There are a number of sizes available – the Cintiq 22HD is a desktop version with a 21.5″ full HD display, while the Cintiq 13HD is a far more portable option. The Cintiq 27QHD, is right at the top end, with improved hi-def resolution in its 2560×1440 pixel active workable area, a distinctly slimmer and lighter form factor, and a new customisable ExpressKey Remote Control which can be placed on your tablet or on your desk for more flexible working.


Buy Wacom Cintiq 13HD here – £575 (£690 inc VAT)

Buy Wacom Cintiq 22HD Pen-only display here – £1224 (£1468.80 inc VAT)

Buy Wacom Cintiq 27QHD Pen-only display here – £1455 (£1746 inc VAT)

Buy Wacom Cintiq 27QHD Pen & Touch display here – £1832 (£2198.40 inc VAT)


The high-end pen display: Wacom Cintiq Pro

Go for this if… You want the most sensitive creative pen display around.


The Wacom Cintiq Pro comes in two sizes: the Wacom Cintiq Pro 13, which has a 13.3″ display, and the Wacom Cintiq Pro 16, which very logically has a 15.6″ one. Both are compatible with Mac and PC computers, and can connect via USB-C, or via Mini DisplayPort and USB using an adaptor (which Wacom kindly include with the tablet so you don’t have to fork out twice).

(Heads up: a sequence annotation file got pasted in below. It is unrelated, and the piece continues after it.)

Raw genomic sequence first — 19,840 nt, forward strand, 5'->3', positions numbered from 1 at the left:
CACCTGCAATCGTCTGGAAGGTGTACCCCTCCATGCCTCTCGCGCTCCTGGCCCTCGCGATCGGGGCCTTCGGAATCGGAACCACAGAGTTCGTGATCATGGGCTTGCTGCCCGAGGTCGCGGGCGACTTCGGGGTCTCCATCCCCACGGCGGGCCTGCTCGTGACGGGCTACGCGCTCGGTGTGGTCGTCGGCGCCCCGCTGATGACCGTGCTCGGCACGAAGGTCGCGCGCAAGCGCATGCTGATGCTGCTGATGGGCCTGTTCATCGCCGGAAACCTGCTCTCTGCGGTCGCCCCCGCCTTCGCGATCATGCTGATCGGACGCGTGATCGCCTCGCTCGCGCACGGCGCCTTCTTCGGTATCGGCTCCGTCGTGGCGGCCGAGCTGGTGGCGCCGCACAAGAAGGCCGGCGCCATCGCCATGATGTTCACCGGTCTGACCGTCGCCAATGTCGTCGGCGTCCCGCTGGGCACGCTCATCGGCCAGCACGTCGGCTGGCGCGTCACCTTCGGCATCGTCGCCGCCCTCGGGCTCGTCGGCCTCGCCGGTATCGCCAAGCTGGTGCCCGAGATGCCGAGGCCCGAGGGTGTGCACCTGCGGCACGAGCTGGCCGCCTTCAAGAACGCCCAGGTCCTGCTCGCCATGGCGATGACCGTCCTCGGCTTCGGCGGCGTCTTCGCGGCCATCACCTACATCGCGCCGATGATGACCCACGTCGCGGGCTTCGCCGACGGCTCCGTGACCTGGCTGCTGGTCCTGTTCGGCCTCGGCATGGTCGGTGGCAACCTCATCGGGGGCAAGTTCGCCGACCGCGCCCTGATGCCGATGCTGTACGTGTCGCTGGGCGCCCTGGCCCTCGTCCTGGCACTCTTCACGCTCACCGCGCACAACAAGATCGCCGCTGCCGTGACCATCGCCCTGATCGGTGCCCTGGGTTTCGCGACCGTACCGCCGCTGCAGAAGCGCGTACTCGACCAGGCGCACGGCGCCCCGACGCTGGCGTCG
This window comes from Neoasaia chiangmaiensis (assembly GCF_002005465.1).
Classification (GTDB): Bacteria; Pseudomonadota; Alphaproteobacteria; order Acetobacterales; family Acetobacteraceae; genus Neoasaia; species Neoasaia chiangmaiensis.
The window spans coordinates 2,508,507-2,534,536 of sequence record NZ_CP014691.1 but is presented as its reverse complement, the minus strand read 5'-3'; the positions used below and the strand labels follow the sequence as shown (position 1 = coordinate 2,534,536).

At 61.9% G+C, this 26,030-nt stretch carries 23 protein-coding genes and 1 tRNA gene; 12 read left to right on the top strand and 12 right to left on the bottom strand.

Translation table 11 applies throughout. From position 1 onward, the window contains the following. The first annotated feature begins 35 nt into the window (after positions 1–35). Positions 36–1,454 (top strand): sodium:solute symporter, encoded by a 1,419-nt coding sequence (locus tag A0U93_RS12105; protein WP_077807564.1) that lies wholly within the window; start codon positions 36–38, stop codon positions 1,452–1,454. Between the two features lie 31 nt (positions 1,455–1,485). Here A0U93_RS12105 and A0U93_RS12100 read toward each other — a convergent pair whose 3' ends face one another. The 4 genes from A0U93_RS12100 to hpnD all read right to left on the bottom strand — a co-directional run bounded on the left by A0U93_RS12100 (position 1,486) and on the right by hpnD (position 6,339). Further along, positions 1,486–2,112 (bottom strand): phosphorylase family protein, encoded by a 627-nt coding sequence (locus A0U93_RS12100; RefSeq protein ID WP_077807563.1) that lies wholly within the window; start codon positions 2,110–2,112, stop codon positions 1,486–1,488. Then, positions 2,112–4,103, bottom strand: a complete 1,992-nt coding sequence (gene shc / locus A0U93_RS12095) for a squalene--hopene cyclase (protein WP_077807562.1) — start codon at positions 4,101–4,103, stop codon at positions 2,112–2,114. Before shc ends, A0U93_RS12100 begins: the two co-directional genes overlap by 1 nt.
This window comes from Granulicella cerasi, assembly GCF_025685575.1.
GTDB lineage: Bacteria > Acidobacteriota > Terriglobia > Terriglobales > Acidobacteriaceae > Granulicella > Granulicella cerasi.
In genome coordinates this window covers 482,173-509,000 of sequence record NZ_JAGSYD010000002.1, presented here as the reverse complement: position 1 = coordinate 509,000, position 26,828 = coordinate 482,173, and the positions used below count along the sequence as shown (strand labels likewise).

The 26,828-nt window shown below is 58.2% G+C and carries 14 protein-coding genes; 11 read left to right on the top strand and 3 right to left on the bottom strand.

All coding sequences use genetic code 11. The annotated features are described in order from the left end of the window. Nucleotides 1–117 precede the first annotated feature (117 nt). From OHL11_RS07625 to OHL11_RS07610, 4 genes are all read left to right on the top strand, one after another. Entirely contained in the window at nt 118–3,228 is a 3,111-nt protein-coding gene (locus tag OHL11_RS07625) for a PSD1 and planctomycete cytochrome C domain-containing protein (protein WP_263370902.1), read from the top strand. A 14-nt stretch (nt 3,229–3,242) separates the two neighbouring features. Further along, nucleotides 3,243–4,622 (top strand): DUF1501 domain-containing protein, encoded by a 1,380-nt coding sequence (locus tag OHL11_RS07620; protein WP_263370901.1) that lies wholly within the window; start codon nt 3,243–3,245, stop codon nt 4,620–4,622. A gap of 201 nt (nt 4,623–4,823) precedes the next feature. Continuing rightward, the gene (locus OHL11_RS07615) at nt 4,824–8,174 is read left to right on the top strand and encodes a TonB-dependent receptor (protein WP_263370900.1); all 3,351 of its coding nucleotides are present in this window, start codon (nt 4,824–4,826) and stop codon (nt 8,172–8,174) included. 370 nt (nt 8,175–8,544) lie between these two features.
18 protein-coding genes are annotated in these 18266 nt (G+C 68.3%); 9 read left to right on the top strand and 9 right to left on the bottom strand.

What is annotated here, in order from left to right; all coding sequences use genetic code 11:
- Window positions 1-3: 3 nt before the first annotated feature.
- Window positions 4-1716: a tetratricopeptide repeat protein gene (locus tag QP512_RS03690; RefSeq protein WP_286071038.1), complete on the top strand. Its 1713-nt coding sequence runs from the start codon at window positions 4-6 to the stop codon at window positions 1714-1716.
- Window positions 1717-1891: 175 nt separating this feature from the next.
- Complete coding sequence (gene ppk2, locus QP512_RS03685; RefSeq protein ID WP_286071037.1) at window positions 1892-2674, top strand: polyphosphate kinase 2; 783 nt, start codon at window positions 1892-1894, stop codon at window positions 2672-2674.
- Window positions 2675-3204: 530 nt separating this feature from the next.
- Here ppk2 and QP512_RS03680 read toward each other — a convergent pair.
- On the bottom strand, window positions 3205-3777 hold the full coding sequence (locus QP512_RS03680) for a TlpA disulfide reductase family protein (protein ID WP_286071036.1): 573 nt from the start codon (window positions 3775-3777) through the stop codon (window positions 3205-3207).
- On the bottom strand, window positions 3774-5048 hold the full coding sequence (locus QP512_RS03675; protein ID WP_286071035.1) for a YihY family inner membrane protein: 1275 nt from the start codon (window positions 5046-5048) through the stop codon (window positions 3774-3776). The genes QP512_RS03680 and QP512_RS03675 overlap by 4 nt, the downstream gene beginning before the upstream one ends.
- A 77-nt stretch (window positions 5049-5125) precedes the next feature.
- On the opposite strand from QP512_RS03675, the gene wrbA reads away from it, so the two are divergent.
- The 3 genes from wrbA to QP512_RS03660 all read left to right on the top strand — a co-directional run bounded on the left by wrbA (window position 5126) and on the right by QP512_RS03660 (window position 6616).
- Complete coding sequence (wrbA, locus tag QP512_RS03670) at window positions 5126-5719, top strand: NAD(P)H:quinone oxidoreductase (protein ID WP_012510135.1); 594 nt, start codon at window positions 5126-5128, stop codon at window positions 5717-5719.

The display is a sleek edge-to-edge etched glass surface, which leads to a slimmer, swisher design and a more realistic ‘pen on paper’ feel. The 13″ model has an HD screen while the 16″ has a 4K resolution one, and they’re colour accurate for 87% and 94% of Adobe RGB respectively.

Like the Intuos Pro and Intuos Paper Edition, the Cintiq Pro ships with the ridiculously sensitive Wacom Pro Pen 2, which boasts 8192 levels of pressure sensitivity, tilt support and virtually no lag.

The Cintiq Pro has a built-in kick stand, and an optional Wacom Stand with three levels of elevation is available for anyone who wants more flexibility. There are no on-tablet ExpressKeys, but anyone who prefers physical buttons to the Cintiq’s touchscreen controls can invest in a Wacom ExpressKey Remote.